On September 12, Andrew Finch, the Acting Assistant Attorney General for Antitrust in the U.S. Department of Justice, confirmed the Trump Administration’s commitment to the criminalization of agreements among companies not to “poach” each other’s employees and agreements on employees’ wages, policies advanced significantly during the Obama Administration.

In his first major speech since his appointment as interim head of the Antitrust Division, AAG Finch’s main message to participants from around the world at a symposium on global antitrust enforcement was that the Trump Administration will not change the core tenet of enforcement against per se illegal agreements among horizontal competitors. AAG Finch praised the consistent application of the rule as a way to develop “clear, predictable boundaries” that help business leaders avoid running afoul of the antitrust laws, thereby promoting “regularity and compliance.” Perhaps surprisingly, he particularly singled out the late Obama Administration’s decision to ramp up enforcement against agreements among employers not to recruit each other’s employees or to fix their common wages. Such agreements had been treated as civil antitrust violations in a series of cases extending back over a decade, but in October 2016, in the final stages of the Presidential election campaign, the Obama Administration’s DOJ Antitrust Division, which has exclusive authority to enforce federal antitrust law criminally, announced jointly with the Federal Trade Commission that, henceforth, such agreements would be treated as criminal violations, for which companies can be fined and individuals sent to jail. At the time some speculated that the decision might have reflected a desire to ensure employee—and not just consumers—benefit from tough antitrust enforcement. Similarly, some might have wondered whether the new Trump administration would share such concerns to the same extent.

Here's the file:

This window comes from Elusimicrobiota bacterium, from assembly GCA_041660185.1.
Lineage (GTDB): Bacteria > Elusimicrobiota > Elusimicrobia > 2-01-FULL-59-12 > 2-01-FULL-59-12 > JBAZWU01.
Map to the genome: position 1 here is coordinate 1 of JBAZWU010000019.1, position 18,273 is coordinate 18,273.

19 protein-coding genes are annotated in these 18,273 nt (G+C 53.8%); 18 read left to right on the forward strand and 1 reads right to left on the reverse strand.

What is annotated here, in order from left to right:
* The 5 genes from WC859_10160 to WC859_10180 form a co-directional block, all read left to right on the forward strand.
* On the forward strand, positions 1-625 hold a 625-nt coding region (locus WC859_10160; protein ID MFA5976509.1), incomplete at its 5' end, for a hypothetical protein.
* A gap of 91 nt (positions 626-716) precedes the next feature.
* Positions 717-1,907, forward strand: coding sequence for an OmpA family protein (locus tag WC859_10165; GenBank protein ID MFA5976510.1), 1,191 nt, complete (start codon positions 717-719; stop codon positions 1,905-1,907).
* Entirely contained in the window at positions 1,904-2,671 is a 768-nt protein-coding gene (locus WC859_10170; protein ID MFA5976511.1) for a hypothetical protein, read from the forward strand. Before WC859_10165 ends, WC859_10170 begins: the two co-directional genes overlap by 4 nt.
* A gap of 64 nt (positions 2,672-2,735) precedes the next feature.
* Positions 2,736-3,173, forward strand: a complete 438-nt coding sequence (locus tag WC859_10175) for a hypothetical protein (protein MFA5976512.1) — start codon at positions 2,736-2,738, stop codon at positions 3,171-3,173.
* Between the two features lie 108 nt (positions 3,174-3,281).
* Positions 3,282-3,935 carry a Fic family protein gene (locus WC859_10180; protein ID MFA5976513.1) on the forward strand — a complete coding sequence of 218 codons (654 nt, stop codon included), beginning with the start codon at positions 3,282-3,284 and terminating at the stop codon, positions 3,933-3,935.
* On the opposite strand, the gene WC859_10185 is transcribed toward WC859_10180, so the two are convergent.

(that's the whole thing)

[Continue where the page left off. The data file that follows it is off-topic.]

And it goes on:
AAG Finch’s speech puts those questions to rest. By singling out the policy as an example of continuity, he made clear that the Antitrust Division remains committed to strengthened enforcement. He also reminded his international audience that the rule is not limited to agreements between companies that sell competing products or services. To the contrary, he explained, it applies to companies that compete to hire the same employees.

Helpfully, when initially announcing the tougher enforcement in October 2016, DOJ and FTC also published Guidance to help explain the rules to Human Resources executives and others newly exposed to these criminal risks. AAG Finch cited the Guidance, signaling their continuing utility to human resource professionals and companies moving forward. Although the Guidance fails to address some of the complicated issues raised by the rule, it does offer a strong introduction to the topic.